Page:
paintings, the Herald said. The museum, which had no insurance on its
collection, raised the reward for the 13 stolen works to $5 million
from $1 million six months ago. Gardner officials were not
immediately available for comment. Copyright 1997 Reuters. All rights
reserved. --------------------------------------

Agents said to get stolen-art photos
By Stephen Kurkjian, Globe Staff, 10/04/97
Photographs purportedly of two Rembrandt paintings stolen from the
Isabella Stewart Gardner Museum in 1990 were turned over to the US
attorney's office by the Boston Herald yesterday. According to sources
who asked not to be identified, the Herald provided a series of
photographs of the two paintings - ''The Storm on the Sea of Galilee''
and ''Lady and Gentleman in Black'' - to federal agents. However, the
Herald failed to turn over miniscule paint fragments that one of its
reporters showed to the head art conservator at Harvard's Fogg Museum
Thursday in an attempt to determine if they came from the stolen
paintings. Herald editor Andrew F. Costello Jr. declined to comment
last night. The federal agents are expected to turn over the
photographs to the Gardner early next week, possibly as early as
Monday, sources said. The photographs then will be analyzed and
compared with a series of color slides the museum has of the two
paintings. The Herald published several of the photographs yesterday,
with assessments from two unidentified art conservators attesting to
their likenesses to the authentic paintings. Joan Norris, a museum
spokesperson, declined to comment late yesterday on when the museum
expected to get the photographs. US Attorney Donald K. Stern also had
no comment on yesterday's developments, according to spokeswoman Amy
Rindskopf. The Herald reported it had received the photographs of the
two paintings - among 13 pieces of art stolen from the Gardner in a
daring heist March 18, 1990 - from a confidential source connected
with William P. Youngworth III and Myles J. Connor Jr. ABC News also
received a series of photographs from the same confidential source,
but its copies were not as clear as those given to the Herald. A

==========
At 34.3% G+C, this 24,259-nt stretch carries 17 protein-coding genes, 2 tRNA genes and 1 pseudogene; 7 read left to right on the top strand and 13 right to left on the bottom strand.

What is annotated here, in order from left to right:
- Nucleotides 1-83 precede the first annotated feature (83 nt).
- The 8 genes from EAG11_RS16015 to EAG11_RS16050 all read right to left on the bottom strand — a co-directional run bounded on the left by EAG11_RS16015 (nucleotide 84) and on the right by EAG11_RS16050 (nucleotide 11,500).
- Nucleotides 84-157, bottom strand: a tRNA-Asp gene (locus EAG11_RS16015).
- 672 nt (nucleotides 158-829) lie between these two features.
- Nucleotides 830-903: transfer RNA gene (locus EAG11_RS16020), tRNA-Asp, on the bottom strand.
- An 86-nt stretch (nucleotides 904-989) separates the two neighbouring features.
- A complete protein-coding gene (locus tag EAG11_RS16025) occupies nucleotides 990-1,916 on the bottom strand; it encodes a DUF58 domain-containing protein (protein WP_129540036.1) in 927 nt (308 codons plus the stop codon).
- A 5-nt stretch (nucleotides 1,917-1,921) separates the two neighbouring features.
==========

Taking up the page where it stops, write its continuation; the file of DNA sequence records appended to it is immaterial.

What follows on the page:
spokesperson for ABC News, who said Thursday that the network was in
''negotiations'' with the Gardner about turning over the photographs,
declined to comment yesterday. Both Youngworth and Connor have said
they could facilitate the return of the art if their demands are met.
Among those demands: the release from prison of Connor, a renowned New
England art thief; the dropping of unrelated state charges against
Youngworth, a Randolph antiques dealer with a long criminal record;
and payment to them of the $5 million reward offered by the museum for
the return of the art. A small part of the reward money already may
have been given to Youngworth. The Herald reported yesterday that a
museum representative had given Youngworth a check for $10,000 as a
downpayment on the reward a month ago in an unpublicized meeting with
museum officials in a New York hotel room. Persuaded by Youngworth's
assertions that he had access to the paintings, and that he was in
desperate financial straits with mounting legal and personal bills,
one of the officials wrote him the check. Later, Youngworth refused a
request from Rudolph Pierce, the museum's lawyer in the negotiations,
to turn over one of the lesser-valued artworks as a sign of good
faith, the Herald said. Martin K. Leppo, Youngworth's lawyer, said
yesterday he was unaware of the meeting or that money had been paid.
Leppo also said he did not believe federal officials had approved the
meeting or the paying of the money. Norris declined to comment on the
meeting yesterday. Youngworth's demands may change, however, with his
conviction in Norfolk Superior Court in Dedham earlier this week on a
charge of possession of a stolen van. That conviction, his third for a
major crime, makes him vulnerable for prosecution under the state's
Habitual Offender statute. If convicted, he would receive a mandatory
15-year prison sentence. Youngworth is being held in the Norfolk
County House of Correction awaiting trial on the habitual offender